She's joined for BurnOut County by her husband, Tim Harmston, who tosses in a few jokes of his own and co-stars in a series of sketches about a couple named Don and Dawn, who are rethinking their divorce as they sit around their new bug zapper and try to figure out what to do with its USB charger — it's ultimately explained to them as involving the "nooks and crannies" on a computer.

If you're familiar with Mack's heavily accented, comically hesitant voice, you'll know what to expect in BurnOut County. It's decidedly light regional humor, clean and non-political. You'll probably find yourself chuckling your way through the show, but not much of it is likely to stick with you.

Eddie Poe
The Coldharts, Ritz Theater Mainstage

On the burgeoning local horror theater scene, the Coldharts have made quite a name for themselves, as frequent performers and as co-founders of the Twin Cities Horror Festival. Though they're now based in Brooklyn, both members of the duo, Nick Ryan and Katie Hartman, have histories with companies including Four Humors, which Ryan co-founded.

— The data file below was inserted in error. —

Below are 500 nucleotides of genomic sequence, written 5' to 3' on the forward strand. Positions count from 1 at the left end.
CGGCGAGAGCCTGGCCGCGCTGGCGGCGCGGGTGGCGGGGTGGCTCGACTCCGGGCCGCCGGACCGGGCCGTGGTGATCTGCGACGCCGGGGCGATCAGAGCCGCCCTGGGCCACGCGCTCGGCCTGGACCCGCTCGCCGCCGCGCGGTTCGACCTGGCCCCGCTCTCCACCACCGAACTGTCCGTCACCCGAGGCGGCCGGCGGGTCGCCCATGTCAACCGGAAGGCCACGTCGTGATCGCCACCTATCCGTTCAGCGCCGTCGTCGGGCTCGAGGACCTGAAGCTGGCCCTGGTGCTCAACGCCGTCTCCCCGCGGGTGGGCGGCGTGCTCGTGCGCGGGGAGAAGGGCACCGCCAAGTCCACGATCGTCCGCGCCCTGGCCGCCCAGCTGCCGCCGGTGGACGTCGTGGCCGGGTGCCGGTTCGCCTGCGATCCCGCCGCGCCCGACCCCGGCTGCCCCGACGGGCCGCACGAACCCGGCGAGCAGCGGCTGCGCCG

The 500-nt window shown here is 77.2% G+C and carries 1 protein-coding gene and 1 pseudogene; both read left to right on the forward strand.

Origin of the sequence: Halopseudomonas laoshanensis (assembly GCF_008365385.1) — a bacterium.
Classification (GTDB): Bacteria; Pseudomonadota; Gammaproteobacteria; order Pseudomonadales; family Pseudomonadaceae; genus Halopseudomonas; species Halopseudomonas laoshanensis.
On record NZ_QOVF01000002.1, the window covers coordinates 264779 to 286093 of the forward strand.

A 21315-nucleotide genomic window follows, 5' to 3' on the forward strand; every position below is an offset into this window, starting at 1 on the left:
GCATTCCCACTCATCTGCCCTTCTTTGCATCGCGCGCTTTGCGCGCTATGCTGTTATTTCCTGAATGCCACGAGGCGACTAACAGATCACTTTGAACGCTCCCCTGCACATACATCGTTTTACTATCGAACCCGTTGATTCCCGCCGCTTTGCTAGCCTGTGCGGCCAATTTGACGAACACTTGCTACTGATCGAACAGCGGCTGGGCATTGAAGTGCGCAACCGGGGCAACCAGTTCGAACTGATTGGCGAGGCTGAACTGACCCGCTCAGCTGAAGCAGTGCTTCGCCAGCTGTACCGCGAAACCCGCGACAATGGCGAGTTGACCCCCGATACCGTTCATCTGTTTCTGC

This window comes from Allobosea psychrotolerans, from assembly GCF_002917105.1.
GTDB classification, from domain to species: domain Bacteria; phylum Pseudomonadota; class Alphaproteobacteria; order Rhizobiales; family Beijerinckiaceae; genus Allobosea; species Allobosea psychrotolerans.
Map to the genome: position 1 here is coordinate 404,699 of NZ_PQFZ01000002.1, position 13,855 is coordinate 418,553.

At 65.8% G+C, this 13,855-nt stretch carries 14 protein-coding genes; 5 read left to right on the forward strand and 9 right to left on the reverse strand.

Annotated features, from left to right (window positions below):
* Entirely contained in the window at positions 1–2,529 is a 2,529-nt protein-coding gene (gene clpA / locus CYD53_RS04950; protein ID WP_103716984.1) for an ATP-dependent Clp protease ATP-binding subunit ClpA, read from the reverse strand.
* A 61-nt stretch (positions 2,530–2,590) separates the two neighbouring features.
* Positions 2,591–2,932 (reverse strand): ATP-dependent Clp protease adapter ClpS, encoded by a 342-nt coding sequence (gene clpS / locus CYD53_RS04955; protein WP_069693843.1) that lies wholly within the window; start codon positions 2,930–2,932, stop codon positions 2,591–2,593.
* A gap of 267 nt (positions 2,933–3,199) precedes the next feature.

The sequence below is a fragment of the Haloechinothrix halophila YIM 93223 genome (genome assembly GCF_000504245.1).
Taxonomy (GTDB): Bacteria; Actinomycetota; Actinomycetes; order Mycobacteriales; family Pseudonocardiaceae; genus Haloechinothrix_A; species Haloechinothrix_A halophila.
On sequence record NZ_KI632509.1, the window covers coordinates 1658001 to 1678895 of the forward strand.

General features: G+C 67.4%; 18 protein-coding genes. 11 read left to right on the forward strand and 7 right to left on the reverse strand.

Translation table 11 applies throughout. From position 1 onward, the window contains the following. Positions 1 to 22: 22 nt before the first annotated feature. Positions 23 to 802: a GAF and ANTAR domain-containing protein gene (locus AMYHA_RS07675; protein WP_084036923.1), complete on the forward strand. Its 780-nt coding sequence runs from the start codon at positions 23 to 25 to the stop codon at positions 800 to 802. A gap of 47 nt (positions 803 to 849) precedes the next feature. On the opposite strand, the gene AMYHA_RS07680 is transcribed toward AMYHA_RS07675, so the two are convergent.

They're best-known for their prior Fringe hit Edgar Allen, and they describe Eddie Poe as the second in "an unfinished triptych of shows adapted from the short story 'William Wilson.'" That 1839 Poe story, inspired by his own youth, explores the idea of a doppelgänger. Here, Hartman portrays the wicked alter ego of young Poe, arriving at the University of Virginia as a secretly engaged man with the best of intentions to avoid drinking and gambling.

Atmospherically gothic with a surprising amount of humor deriving from the uptight young Poe and his various entanglements, Eddie Poe sizzles with delicious temptation. Ryan's Poe contrasts spine-chillingly with the grotesquely exaggerated performance by Hartman, and the automated gels on the Ritz's lights lend an eerie rustle every time the scene is about to splash red.

And What You Find There
Reliquaries, Ritz Theater Studio

Three multigenerational versions of Alice revisit Wonderland in this show, encountering various figures from the girl's youthful adventures there and reconsidering what those strange creatures had to teach them. They never meet the Duchess, though, which is too bad, because this saccharin show could sorely use some crockery-tossing.